Fabian Johnson (#23) shields the ball during the USA's CONCACAF Cup match against Mexico on October 10, 2015, in Pasadena, California. (Photo: Mexsport)

PASADENA, California – Besides the fact that the United States fell to Mexico on both occasions, there are very few similarities between Saturday’s CONCACAF Cup and the 2011 CONCACAF Gold Cup final.

OK…both games were played at the Rose Bowl before crowds of more than 93,000, generating generous amounts of thrilling football and producing 11 total goals.

However, when you take into account that the game pitted Gold Cup champions from two different editions against each other -- 2013 (U.S.) and 2015 (Mexico) -- the match-up deserves closer inspection. has already taken look at Mexico, now here are some observations from the U.S. side of the memorable pairing.


Kudos to Michael Bradley, Clint Dempsey and Fabian Johnson for being the only players in the U.S. national team’s player pool to have played every match in the 2014 FIFA World Cup, the 2015 CONCACAF Gold Cup and the 2015 CONCACAF Cup.

That’s participation in 11 straight games over the course of three major competitions without missing out for any reason.

Special praise, however, must be reserved for Bradley. He’s the only one of that trio to start each of those games. Dempsey entered as a substitute twice, while Johnson came in off the bench once.


The U.S. qualified for the CONCACAF Cup by virtue of winning the 2013 CONCACAF Gold Cup. In that competition, the names of 27 players appeared on the American roster.

Of that group, only six (DaMarcus Beasley, Kyle Beckerman, Matt Besler, Michael Orozco, Nick Rimando and Chris Wondolowski) were selected for the CONCACAF Cup. Narrowing it down even further, three from those six (Beasley, Beckerman and Besler) played Saturday (all three started and went the distance).

By contrast, 13 players from Mexico’s 2015 Gold Cup-winning squad were chosen for the 23-man CONCACAF Cup roster…seven of those competitors played in the Gold Cup final (3-1 win v Jamaica) and the CONCACAF Cup.

It’s also worth noting that Wondolowski and Landon Donovan shared the Golden Boot award (along with Panama’s Gabriel Torres) in the 2013 Gold Cup with five goals each. Wondolowski did not play in the CONCACAF Cup and, obviously, Donovan is retired.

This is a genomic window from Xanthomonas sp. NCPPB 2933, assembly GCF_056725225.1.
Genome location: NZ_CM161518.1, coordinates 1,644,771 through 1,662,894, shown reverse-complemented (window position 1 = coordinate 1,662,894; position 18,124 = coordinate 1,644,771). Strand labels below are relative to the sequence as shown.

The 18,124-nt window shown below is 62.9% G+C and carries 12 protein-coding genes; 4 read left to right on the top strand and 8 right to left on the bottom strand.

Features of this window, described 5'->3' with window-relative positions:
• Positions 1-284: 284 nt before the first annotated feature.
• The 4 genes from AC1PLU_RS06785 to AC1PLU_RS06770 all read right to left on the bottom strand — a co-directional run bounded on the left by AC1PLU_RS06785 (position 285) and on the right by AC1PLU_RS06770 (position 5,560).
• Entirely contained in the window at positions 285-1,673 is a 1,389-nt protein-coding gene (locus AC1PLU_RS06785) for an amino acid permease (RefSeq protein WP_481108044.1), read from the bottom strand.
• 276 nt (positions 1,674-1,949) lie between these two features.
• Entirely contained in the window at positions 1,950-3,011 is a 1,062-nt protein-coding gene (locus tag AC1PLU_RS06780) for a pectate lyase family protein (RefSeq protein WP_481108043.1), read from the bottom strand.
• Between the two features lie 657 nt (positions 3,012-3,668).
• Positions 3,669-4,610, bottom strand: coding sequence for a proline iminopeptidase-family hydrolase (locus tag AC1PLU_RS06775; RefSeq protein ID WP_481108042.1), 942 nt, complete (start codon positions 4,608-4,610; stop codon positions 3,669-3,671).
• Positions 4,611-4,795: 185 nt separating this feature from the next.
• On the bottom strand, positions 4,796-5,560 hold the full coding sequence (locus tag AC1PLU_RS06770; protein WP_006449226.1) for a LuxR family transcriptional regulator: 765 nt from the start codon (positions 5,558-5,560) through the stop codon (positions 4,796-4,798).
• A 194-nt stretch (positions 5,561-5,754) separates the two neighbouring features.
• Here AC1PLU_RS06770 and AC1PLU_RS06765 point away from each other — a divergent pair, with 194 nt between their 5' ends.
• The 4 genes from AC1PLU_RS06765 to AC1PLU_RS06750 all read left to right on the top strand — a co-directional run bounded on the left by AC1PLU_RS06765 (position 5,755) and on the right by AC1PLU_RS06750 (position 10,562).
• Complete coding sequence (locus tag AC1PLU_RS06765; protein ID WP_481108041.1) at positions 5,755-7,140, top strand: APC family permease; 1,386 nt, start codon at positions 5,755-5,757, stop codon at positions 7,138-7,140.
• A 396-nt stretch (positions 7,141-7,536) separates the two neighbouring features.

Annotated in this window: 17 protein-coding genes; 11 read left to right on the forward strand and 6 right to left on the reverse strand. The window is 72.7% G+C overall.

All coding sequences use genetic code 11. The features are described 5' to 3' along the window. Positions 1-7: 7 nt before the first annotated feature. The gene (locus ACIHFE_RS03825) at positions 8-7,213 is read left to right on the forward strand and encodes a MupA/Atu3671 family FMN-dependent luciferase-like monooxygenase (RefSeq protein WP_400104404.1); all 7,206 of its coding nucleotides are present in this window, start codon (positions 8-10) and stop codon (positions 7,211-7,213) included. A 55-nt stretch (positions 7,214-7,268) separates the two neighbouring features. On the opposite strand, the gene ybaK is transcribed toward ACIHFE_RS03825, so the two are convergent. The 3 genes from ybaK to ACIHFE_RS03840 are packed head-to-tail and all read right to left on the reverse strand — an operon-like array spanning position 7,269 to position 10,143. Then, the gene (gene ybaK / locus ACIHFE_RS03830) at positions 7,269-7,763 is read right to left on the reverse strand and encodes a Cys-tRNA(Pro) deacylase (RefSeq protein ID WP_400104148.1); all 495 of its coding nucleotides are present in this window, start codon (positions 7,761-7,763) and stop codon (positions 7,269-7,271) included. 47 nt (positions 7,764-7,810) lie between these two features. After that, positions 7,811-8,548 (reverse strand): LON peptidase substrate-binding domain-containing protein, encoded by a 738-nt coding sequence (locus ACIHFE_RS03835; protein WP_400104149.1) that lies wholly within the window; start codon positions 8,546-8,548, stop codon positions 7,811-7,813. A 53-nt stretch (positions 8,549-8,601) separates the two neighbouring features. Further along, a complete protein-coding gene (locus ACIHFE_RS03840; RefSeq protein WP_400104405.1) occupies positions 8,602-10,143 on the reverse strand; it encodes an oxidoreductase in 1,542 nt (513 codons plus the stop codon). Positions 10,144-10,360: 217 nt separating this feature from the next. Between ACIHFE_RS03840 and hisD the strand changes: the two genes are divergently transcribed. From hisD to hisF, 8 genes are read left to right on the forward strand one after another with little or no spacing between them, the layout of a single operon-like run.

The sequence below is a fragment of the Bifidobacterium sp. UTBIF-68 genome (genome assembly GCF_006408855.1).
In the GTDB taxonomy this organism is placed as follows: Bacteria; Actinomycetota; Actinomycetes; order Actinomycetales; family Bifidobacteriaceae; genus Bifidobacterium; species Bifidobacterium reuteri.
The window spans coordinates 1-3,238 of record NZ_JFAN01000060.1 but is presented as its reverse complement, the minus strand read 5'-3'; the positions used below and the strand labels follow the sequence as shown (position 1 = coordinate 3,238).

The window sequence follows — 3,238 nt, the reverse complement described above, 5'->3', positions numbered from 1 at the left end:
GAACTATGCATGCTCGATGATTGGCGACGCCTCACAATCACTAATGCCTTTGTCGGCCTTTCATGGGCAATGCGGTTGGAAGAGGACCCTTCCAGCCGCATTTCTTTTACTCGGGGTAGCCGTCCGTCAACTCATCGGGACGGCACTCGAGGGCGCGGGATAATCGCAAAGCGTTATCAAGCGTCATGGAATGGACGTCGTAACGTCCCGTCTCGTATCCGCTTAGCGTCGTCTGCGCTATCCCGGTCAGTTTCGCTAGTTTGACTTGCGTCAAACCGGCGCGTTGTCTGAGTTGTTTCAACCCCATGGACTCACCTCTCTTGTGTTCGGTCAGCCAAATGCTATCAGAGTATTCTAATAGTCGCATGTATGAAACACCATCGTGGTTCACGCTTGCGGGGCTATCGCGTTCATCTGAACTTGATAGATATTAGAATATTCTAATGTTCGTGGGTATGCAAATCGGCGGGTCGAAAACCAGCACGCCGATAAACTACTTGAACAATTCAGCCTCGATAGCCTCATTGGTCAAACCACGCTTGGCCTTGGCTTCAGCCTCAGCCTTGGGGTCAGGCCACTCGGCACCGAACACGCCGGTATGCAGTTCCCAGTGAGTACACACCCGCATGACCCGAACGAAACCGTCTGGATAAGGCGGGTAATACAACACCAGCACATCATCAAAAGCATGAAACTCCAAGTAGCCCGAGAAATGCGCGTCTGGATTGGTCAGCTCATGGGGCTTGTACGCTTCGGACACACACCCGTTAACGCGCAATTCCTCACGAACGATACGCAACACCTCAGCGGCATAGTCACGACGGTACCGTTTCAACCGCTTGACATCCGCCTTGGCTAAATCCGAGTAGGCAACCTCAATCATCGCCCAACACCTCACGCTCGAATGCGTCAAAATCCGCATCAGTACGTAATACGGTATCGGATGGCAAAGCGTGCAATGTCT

There is no escaping the fact that the 2011 CONCACAF Gold Cup final and the 2015 CONCACAF Cup were exceptionally exciting spectacles; two games worthy of the Confederation’s most decorated teams.

Even though only slightly more than four years separated the occasions, just seven players combined from the sides to appear in both matches (actually, all seven started in both as well).

Bradley, Clint Dempsey and Jermaine Jones were the USA’s lone participants to contest both encounters, while four from Mexico -- Andres Guardado, Javier Hernandez, Rafael Marquez and Hector Moreno -- did the same. Bradley and Guardado each scored in the 2011 final, but neither netted on Saturday night.

Interestingly, both matches were tied 2-2 at some point and Mexico was the team to break the deadlock each time.

None of the six players making substitute appearances in the 2011 CONCACAF Gold Cup final played in the CONCACAF Cup. The USA’s subs that year were Jonathan Bornstein (11’ for Steve Cherundolo), Juan Agudelo (63’ for Alejandro Bedoya) and Sacha Kljestan (86’ for Freddy Adu).


Bobby Wood’s spectacular burst onto the U.S. national team scene continued Saturday. The 22-year-old, whose entire professional career has been spent in the lower divisions of German football, has scored three goals this year; each of them against top-level competition.

He netted game-winners in friendlies at the Netherlands (4-3: June 5, 2015) and at Germany (2-1: June 10, 2015), before making it 2-2 against Mexico on Saturday.

Wood signed a three-year deal with second-tier side Union Berlin in July and already has four goals in 10 Bundesliga II games.

His star is clearly on the rise.